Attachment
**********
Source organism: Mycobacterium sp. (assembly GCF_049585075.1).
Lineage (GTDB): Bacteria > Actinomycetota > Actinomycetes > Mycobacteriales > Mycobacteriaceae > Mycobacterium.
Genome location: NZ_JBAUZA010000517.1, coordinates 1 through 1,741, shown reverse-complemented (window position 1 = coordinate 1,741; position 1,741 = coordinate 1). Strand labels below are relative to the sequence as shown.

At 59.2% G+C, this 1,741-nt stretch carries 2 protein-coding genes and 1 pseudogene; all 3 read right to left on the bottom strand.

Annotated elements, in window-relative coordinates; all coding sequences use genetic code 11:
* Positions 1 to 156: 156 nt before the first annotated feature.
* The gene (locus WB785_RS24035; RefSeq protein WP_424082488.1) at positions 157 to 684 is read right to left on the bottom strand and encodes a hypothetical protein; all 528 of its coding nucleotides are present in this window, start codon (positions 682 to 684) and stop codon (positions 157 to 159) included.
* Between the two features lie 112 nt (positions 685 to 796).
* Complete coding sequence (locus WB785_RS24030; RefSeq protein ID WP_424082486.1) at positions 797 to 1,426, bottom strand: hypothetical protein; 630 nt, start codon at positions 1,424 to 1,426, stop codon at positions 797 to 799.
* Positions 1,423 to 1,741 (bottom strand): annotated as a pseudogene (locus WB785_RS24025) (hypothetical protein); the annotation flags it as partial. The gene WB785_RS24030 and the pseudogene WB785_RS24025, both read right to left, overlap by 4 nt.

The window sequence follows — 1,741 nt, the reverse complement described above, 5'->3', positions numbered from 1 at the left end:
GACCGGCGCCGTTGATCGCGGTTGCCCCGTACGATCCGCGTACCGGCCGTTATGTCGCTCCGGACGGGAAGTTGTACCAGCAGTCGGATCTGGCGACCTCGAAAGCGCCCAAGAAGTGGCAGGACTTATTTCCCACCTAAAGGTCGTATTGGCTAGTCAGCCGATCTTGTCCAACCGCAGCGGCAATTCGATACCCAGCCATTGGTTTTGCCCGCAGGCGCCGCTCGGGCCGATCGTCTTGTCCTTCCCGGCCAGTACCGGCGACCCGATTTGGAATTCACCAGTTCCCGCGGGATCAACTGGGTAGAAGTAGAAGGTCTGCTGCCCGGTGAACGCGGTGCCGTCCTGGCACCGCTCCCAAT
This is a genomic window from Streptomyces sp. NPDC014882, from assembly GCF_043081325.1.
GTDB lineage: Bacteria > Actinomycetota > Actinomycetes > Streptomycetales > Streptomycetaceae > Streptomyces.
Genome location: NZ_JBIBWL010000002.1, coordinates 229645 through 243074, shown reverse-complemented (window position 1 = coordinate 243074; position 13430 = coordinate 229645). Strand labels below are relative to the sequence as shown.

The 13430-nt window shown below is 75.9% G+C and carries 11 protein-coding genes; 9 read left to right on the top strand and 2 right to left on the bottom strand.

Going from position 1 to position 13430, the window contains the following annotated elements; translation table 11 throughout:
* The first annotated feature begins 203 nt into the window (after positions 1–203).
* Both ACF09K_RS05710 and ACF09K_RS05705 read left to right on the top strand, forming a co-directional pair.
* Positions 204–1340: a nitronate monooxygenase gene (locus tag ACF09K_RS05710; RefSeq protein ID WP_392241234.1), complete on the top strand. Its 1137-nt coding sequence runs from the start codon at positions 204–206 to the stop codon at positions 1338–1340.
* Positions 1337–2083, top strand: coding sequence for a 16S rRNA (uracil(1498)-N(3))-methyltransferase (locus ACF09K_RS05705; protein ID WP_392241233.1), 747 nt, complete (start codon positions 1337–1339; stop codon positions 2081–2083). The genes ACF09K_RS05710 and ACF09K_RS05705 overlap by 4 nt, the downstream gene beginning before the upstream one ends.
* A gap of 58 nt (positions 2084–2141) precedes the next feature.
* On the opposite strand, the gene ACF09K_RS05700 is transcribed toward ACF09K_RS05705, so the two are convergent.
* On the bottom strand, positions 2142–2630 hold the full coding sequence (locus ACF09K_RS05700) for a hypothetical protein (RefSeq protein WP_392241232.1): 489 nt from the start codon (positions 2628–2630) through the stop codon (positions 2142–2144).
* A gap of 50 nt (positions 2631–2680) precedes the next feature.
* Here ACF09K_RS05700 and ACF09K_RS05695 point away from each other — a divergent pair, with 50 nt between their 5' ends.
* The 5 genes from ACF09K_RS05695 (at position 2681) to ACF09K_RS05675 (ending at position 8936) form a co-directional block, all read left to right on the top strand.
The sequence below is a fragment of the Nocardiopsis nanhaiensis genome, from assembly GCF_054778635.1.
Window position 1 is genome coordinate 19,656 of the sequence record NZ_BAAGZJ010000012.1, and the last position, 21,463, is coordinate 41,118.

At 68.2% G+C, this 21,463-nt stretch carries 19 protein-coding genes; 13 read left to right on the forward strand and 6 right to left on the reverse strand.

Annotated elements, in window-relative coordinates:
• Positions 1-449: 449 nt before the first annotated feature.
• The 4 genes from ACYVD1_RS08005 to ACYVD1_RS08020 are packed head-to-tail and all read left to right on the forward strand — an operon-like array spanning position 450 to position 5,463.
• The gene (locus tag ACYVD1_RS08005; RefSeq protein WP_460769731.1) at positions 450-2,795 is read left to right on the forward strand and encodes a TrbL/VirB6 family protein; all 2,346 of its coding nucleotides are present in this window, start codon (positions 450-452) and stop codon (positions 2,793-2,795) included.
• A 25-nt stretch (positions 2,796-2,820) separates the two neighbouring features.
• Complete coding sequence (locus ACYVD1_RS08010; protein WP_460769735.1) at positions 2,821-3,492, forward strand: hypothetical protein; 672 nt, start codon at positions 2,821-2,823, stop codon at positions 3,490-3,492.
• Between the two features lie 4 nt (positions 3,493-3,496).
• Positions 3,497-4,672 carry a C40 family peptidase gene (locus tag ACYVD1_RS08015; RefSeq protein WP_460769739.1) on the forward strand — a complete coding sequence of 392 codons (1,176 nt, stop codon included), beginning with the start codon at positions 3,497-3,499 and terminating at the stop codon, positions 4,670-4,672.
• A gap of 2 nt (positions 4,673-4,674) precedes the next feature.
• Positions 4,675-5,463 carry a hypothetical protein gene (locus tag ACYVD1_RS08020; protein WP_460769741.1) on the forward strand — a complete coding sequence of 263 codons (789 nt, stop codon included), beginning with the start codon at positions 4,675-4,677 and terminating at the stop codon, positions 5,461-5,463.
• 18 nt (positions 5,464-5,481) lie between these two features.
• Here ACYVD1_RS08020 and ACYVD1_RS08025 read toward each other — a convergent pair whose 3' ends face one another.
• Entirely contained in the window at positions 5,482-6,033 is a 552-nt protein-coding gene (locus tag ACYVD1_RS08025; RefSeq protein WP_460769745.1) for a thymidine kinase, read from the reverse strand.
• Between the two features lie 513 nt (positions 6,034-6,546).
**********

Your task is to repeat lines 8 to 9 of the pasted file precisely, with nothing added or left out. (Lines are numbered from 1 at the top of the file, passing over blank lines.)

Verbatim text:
* Between the two features lie 112 nt (positions 685 to 796).
* Complete coding sequence (locus WB785_RS24030; RefSeq protein ID WP_424082486.1) at positions 797 to 1,426, bottom strand: hypothetical protein; 630 nt, start codon at positions 1,424 to 1,426, stop codon at positions 797 to 799.